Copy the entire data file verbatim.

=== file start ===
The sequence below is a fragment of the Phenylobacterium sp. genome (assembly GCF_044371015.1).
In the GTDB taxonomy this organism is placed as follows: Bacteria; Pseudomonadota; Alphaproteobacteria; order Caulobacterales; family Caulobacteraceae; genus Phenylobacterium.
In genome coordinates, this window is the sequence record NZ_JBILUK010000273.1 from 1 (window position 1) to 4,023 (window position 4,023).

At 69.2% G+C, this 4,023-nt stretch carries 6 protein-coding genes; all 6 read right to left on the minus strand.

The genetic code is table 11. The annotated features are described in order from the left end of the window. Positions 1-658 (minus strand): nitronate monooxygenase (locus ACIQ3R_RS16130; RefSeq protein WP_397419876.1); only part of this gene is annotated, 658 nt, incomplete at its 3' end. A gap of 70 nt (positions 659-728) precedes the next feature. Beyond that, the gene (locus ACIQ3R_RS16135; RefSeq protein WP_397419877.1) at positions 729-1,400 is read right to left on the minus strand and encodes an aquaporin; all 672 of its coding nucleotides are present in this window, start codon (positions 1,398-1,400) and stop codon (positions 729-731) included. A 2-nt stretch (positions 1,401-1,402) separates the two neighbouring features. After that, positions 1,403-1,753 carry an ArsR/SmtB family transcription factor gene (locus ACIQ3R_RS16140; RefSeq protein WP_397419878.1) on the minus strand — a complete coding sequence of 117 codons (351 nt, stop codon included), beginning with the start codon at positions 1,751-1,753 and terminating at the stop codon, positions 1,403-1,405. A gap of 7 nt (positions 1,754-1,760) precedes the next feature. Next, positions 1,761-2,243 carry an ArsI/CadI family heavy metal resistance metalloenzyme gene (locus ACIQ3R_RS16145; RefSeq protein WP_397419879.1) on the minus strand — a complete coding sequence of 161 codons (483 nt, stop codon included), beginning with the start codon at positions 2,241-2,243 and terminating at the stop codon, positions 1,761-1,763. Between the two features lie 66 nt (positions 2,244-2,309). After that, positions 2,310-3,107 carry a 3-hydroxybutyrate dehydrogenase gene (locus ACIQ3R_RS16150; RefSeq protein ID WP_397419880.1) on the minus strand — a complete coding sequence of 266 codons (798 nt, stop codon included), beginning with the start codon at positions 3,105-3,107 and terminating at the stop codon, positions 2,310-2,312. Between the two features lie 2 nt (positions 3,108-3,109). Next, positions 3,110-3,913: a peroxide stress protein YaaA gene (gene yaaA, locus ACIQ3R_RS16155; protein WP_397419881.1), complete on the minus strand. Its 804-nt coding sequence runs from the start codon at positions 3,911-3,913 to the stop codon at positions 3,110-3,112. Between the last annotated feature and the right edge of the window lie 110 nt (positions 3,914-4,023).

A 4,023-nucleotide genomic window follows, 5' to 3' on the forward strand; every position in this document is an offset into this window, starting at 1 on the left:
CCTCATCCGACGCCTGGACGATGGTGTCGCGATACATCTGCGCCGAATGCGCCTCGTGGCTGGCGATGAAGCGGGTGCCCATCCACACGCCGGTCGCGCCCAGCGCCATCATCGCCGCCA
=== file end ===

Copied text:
The sequence below is a fragment of the Phenylobacterium sp. genome (assembly GCF_044371015.1).
In the GTDB taxonomy this organism is placed as follows: Bacteria; Pseudomonadota; Alphaproteobacteria; order Caulobacterales; family Caulobacteraceae; genus Phenylobacterium.
In genome coordinates, this window is the sequence record NZ_JBILUK010000273.1 from 1 (window position 1) to 4,023 (window position 4,023).

At 69.2% G+C, this 4,023-nt stretch carries 6 protein-coding genes; all 6 read right to left on the minus strand.

The genetic code is table 11. The annotated features are described in order from the left end of the window. Positions 1-658 (minus strand): nitronate monooxygenase (locus ACIQ3R_RS16130; RefSeq protein WP_397419876.1); only part of this gene is annotated, 658 nt, incomplete at its 3' end. A gap of 70 nt (positions 659-728) precedes the next feature. Beyond that, the gene (locus ACIQ3R_RS16135; RefSeq protein WP_397419877.1) at positions 729-1,400 is read right to left on the minus strand and encodes an aquaporin; all 672 of its coding nucleotides are present in this window, start codon (positions 1,398-1,400) and stop codon (positions 729-731) included. A 2-nt stretch (positions 1,401-1,402) separates the two neighbouring features. After that, positions 1,403-1,753 carry an ArsR/SmtB family transcription factor gene (locus ACIQ3R_RS16140; RefSeq protein WP_397419878.1) on the minus strand — a complete coding sequence of 117 codons (351 nt, stop codon included), beginning with the start codon at positions 1,751-1,753 and terminating at the stop codon, positions 1,403-1,405. A gap of 7 nt (positions 1,754-1,760) precedes the next feature. Next, positions 1,761-2,243 carry an ArsI/CadI family heavy metal resistance metalloenzyme gene (locus ACIQ3R_RS16145; RefSeq protein WP_397419879.1) on the minus strand — a complete coding sequence of 161 codons (483 nt, stop codon included), beginning with the start codon at positions 2,241-2,243 and terminating at the stop codon, positions 1,761-1,763. Between the two features lie 66 nt (positions 2,244-2,309). After that, positions 2,310-3,107 carry a 3-hydroxybutyrate dehydrogenase gene (locus ACIQ3R_RS16150; RefSeq protein ID WP_397419880.1) on the minus strand — a complete coding sequence of 266 codons (798 nt, stop codon included), beginning with the start codon at positions 3,105-3,107 and terminating at the stop codon, positions 2,310-2,312. Between the two features lie 2 nt (positions 3,108-3,109). Next, positions 3,110-3,913: a peroxide stress protein YaaA gene (gene yaaA, locus ACIQ3R_RS16155; protein WP_397419881.1), complete on the minus strand. Its 804-nt coding sequence runs from the start codon at positions 3,911-3,913 to the stop codon at positions 3,110-3,112. Between the last annotated feature and the right edge of the window lie 110 nt (positions 3,914-4,023).

A 4,023-nucleotide genomic window follows, 5' to 3' on the forward strand; every position in this document is an offset into this window, starting at 1 on the left:
CCTCATCCGACGCCTGGACGATGGTGTCGCGATACATCTGCGCCGAATGCGCCTCGTGGCTGGCGATGAAGCGGGTGCCCATCCACACGCCGGTCGCGCCCAGCGCCATCATCGCCGCCA